During the first FIPIC meeting in November 2014 in Suva, Fiji, India presented a range of development initiatives and cooperation projects covering various areas such as climate change, trade, economy, telemedicine, tele-education, IT and community development grants. India's commitment to the Pacific Islands continued at the second FIPIC summit in Jaipur in August 2015, where it advocated for a dedicated seat for Small Island Developing States (SIDS) in an expanded and reformed UN Security Council, amplifying the voices of SIDS on the global stage.
In 2019, the India-Pacific Small Island Developing States (PSIDS) Leaders' Meeting was held during the 74th UN General Assembly. India allocated a $12 million grant ($1 million to each country) for high-impact developmental projects and offered a concessional line of credit worth $150 million to support solar energy, renewable energy and climate resilience initiatives. These efforts aimed to strengthen India's partnership with the Pacific Islands and contribute to their sustainable development. India's commitment to addressing common challenges, particularly those related to climate change, and its willingness to support the Pacific Islands through various initiatives have reinforced India's presence in the region. Furthermore, India's 12-step action plan announced in May 2023, prioritises human-centric development projects tailored to suit the region’s needs.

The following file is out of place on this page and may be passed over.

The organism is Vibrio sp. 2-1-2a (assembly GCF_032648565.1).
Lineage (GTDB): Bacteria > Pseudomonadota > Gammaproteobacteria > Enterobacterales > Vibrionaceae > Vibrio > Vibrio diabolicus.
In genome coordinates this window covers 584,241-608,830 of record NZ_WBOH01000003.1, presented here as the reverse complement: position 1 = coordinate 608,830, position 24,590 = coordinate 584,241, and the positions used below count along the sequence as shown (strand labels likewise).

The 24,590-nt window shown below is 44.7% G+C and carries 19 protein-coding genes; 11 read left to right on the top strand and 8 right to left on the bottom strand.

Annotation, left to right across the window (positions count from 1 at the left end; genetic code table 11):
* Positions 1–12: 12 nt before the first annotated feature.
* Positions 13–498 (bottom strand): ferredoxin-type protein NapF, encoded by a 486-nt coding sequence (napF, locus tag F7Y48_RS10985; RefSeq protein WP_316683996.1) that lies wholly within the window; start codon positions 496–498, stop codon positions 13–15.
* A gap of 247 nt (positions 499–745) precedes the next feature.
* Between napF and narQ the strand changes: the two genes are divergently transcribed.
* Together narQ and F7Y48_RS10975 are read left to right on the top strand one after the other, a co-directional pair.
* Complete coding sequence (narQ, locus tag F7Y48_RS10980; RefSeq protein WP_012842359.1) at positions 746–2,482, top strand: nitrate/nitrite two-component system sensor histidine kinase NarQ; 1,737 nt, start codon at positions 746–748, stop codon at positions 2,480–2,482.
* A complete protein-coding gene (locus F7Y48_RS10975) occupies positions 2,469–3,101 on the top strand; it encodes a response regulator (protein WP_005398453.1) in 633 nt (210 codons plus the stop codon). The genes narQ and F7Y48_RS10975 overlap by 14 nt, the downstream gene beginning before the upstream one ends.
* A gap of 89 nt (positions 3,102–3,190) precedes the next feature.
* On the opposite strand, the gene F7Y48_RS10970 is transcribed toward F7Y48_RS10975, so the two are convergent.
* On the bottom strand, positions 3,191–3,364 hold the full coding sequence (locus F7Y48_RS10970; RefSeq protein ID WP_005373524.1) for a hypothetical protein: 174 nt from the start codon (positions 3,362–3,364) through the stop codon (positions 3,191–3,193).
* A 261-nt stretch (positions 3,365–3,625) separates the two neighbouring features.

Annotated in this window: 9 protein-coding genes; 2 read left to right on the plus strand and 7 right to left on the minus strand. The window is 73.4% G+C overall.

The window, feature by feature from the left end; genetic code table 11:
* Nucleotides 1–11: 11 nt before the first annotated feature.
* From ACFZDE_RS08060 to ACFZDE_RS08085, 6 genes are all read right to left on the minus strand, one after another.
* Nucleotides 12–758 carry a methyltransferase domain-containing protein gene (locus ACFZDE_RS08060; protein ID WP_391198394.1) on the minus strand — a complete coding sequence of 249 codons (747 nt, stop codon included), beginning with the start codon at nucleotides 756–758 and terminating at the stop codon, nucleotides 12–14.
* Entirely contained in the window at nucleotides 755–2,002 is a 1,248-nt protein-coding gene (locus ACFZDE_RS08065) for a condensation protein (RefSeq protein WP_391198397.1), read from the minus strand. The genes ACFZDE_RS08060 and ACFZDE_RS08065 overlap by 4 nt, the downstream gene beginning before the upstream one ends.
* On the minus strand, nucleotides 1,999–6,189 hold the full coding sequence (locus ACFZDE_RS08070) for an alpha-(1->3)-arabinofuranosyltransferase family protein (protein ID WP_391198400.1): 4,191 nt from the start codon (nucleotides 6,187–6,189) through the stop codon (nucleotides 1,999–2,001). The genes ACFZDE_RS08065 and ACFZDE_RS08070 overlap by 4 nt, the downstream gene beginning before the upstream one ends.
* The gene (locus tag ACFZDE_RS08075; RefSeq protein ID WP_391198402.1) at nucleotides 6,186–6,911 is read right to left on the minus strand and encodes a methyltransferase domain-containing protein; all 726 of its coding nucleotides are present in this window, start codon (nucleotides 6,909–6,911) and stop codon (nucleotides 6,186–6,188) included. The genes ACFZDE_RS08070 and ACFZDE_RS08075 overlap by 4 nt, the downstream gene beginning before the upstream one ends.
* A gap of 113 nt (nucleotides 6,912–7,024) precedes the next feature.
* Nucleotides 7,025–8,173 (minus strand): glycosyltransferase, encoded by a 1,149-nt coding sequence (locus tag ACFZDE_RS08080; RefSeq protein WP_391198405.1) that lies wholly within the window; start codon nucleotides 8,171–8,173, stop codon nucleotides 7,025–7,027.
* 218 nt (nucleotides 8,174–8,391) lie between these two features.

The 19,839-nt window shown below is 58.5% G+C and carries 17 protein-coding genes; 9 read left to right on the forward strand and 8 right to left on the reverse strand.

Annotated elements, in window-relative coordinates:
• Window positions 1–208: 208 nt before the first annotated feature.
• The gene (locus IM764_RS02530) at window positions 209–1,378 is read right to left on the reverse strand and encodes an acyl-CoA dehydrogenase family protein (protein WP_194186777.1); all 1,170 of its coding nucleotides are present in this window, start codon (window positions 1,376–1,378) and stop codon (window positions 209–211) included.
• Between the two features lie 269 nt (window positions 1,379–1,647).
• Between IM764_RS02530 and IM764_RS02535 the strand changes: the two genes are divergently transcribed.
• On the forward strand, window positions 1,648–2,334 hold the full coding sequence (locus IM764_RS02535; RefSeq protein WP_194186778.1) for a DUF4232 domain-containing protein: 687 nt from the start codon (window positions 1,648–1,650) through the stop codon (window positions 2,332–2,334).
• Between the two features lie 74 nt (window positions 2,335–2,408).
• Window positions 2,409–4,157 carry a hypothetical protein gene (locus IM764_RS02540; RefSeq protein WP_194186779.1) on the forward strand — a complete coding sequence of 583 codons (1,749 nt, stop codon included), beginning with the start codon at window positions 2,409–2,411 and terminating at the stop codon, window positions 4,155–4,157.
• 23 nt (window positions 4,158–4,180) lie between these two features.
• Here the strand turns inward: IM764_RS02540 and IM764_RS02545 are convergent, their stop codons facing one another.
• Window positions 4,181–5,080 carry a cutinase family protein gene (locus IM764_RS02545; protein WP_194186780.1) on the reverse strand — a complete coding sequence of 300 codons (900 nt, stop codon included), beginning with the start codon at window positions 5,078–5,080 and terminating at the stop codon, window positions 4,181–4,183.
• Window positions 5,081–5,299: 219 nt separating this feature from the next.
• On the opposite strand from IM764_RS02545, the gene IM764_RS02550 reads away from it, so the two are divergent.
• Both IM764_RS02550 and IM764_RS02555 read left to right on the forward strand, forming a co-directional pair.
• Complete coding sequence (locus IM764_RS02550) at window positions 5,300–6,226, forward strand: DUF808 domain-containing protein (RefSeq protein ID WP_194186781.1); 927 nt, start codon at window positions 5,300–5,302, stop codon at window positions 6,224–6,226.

Chinese and American designs
Chinese President Xi Jinping hosted a summit with leaders from eight Pacific Island nations in 2018, announcing a $1.9 billion aid package and pledging further assistance in areas like infrastructure and education. Chinese foreign minister Wang Yi followed up in 2022, signing 52 bilateral deals focused on trade, tourism and economic development with leaders from 17 Pacific countries. China's presence extends beyond economic and strategic domains, as it actively promotes its culture and language in the region. Cultural initiatives include Confucius Institutes and training workshops for diplomats. Under the Belt and Road Initiative (BRI), China has also made significant infrastructure investments, including roads, bridges, ports and airports, which some observers in the region suggest are actually aimed at improving trade and transportation links between China and the region.